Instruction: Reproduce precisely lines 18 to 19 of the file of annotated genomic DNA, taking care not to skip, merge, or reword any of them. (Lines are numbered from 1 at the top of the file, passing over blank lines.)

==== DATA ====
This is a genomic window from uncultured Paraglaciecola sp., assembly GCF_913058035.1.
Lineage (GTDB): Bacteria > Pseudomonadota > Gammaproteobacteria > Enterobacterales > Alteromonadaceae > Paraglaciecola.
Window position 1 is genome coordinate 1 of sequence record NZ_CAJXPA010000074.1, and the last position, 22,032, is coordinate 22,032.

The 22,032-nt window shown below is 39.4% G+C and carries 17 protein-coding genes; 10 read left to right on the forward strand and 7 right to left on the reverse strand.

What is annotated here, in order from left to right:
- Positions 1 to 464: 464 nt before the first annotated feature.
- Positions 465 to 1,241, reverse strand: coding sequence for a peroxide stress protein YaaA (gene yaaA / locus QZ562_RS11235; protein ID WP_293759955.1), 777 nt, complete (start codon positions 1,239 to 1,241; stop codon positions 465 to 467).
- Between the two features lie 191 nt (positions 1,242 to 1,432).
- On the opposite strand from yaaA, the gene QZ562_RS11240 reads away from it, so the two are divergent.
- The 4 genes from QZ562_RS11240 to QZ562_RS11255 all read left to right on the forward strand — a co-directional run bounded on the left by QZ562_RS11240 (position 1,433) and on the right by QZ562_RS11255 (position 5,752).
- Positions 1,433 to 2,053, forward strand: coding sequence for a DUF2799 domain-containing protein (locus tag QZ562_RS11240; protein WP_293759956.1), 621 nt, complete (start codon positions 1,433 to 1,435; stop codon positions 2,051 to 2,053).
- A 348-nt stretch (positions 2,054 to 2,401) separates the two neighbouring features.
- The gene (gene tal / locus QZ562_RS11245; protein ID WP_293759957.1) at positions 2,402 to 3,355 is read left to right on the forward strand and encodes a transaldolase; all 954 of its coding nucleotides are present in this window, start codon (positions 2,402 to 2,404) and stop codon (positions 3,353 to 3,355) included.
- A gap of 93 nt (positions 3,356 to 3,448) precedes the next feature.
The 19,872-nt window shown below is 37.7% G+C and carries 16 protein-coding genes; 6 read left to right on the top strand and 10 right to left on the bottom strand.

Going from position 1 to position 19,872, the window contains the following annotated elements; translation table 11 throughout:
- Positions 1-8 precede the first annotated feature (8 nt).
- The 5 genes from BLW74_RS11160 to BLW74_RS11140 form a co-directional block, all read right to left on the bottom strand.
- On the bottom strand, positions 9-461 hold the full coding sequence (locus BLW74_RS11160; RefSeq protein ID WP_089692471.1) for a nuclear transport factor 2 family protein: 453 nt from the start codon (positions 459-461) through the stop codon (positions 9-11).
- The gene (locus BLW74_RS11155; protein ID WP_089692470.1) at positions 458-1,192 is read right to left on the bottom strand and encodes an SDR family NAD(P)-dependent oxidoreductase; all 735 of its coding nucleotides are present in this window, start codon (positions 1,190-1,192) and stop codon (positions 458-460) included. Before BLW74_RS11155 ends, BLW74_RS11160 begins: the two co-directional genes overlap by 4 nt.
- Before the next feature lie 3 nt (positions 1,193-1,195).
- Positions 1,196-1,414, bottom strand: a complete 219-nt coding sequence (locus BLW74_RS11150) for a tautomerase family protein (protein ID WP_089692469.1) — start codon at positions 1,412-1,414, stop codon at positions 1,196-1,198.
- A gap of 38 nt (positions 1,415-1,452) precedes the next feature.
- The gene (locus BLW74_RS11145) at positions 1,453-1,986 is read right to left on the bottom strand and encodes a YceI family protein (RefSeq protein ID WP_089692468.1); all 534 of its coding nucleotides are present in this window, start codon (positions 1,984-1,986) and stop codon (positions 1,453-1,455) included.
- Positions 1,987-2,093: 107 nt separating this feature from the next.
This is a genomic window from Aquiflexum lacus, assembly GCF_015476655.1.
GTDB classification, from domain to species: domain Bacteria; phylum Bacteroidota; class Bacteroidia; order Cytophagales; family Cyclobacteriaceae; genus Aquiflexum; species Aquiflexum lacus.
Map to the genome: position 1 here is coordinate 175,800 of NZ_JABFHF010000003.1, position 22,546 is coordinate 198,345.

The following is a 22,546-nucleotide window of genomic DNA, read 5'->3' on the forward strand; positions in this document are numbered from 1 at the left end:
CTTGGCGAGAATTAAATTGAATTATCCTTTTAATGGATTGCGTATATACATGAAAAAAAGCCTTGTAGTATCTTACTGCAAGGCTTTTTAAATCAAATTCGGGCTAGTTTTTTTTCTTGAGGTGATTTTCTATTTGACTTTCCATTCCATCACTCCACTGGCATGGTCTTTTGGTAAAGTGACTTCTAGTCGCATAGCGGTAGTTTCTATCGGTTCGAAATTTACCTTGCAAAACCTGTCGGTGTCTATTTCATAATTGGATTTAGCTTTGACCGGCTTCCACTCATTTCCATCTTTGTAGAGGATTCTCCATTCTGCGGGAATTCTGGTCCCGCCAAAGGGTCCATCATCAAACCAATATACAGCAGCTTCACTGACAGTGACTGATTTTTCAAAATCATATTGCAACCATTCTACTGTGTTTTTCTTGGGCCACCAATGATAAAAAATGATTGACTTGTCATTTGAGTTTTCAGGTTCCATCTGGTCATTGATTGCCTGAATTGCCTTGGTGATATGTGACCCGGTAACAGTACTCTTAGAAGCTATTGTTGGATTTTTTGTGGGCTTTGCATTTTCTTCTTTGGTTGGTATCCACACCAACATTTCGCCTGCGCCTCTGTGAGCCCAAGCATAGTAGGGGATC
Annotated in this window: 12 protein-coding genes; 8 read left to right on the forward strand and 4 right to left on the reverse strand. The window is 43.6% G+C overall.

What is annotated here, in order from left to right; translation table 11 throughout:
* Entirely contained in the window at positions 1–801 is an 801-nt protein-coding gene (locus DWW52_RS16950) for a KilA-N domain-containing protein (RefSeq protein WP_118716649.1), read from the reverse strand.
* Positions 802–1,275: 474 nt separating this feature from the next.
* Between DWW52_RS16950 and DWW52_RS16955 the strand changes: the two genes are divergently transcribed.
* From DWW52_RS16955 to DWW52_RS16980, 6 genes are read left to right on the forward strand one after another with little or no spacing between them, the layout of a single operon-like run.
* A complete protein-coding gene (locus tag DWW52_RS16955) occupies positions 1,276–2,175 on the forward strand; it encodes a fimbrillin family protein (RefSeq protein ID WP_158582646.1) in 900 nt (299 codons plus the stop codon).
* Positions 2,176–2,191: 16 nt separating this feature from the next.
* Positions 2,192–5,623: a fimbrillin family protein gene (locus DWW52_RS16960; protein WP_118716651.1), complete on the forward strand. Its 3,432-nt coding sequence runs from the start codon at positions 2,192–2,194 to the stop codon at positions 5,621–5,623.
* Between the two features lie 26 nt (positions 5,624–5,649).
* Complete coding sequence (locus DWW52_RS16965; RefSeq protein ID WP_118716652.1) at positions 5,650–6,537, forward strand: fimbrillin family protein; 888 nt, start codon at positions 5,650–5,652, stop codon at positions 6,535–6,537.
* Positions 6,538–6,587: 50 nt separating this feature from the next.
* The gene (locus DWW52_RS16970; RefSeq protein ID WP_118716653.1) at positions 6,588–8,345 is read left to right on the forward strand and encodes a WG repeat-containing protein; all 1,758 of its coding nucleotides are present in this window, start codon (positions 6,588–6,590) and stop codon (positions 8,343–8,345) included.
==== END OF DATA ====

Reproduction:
- The 5 genes from BLW74_RS11160 to BLW74_RS11140 form a co-directional block, all read right to left on the bottom strand.
- On the bottom strand, positions 9-461 hold the full coding sequence (locus BLW74_RS11160; RefSeq protein ID WP_089692471.1) for a nuclear transport factor 2 family protein: 453 nt from the start codon (positions 459-461) through the stop codon (positions 9-11).